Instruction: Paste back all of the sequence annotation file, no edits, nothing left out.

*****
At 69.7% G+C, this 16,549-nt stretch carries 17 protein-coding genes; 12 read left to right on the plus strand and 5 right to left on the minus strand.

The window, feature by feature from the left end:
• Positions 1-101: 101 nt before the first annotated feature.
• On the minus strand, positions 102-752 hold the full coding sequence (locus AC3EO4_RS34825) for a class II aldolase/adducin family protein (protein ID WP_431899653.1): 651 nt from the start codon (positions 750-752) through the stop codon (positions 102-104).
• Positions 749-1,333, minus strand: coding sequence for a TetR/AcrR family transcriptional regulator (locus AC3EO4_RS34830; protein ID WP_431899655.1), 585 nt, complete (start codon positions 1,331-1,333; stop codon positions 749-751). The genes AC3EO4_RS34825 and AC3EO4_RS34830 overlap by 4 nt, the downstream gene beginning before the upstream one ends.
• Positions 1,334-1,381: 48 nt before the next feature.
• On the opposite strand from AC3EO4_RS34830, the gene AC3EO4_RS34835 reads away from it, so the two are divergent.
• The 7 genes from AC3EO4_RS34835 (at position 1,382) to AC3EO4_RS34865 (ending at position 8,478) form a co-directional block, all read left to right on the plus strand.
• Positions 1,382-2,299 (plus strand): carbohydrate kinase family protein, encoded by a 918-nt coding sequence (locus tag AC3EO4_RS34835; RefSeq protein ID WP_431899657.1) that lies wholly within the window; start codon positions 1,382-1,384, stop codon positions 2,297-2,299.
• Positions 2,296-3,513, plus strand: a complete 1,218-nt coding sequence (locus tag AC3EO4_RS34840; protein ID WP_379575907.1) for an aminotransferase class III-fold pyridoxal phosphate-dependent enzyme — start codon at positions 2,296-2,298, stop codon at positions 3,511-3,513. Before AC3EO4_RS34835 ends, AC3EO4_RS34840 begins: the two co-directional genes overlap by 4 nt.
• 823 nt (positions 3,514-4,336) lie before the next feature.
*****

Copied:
At 69.7% G+C, this 16,549-nt stretch carries 17 protein-coding genes; 12 read left to right on the plus strand and 5 right to left on the minus strand.

The window, feature by feature from the left end:
• Positions 1-101: 101 nt before the first annotated feature.
• On the minus strand, positions 102-752 hold the full coding sequence (locus AC3EO4_RS34825) for a class II aldolase/adducin family protein (protein ID WP_431899653.1): 651 nt from the start codon (positions 750-752) through the stop codon (positions 102-104).
• Positions 749-1,333, minus strand: coding sequence for a TetR/AcrR family transcriptional regulator (locus AC3EO4_RS34830; protein ID WP_431899655.1), 585 nt, complete (start codon positions 1,331-1,333; stop codon positions 749-751). The genes AC3EO4_RS34825 and AC3EO4_RS34830 overlap by 4 nt, the downstream gene beginning before the upstream one ends.
• Positions 1,334-1,381: 48 nt before the next feature.
• On the opposite strand from AC3EO4_RS34830, the gene AC3EO4_RS34835 reads away from it, so the two are divergent.
• The 7 genes from AC3EO4_RS34835 (at position 1,382) to AC3EO4_RS34865 (ending at position 8,478) form a co-directional block, all read left to right on the plus strand.
• Positions 1,382-2,299 (plus strand): carbohydrate kinase family protein, encoded by a 918-nt coding sequence (locus tag AC3EO4_RS34835; RefSeq protein ID WP_431899657.1) that lies wholly within the window; start codon positions 1,382-1,384, stop codon positions 2,297-2,299.
• Positions 2,296-3,513, plus strand: a complete 1,218-nt coding sequence (locus tag AC3EO4_RS34840; protein ID WP_379575907.1) for an aminotransferase class III-fold pyridoxal phosphate-dependent enzyme — start codon at positions 2,296-2,298, stop codon at positions 3,511-3,513. Before AC3EO4_RS34835 ends, AC3EO4_RS34840 begins: the two co-directional genes overlap by 4 nt.
• 823 nt (positions 3,514-4,336) lie before the next feature.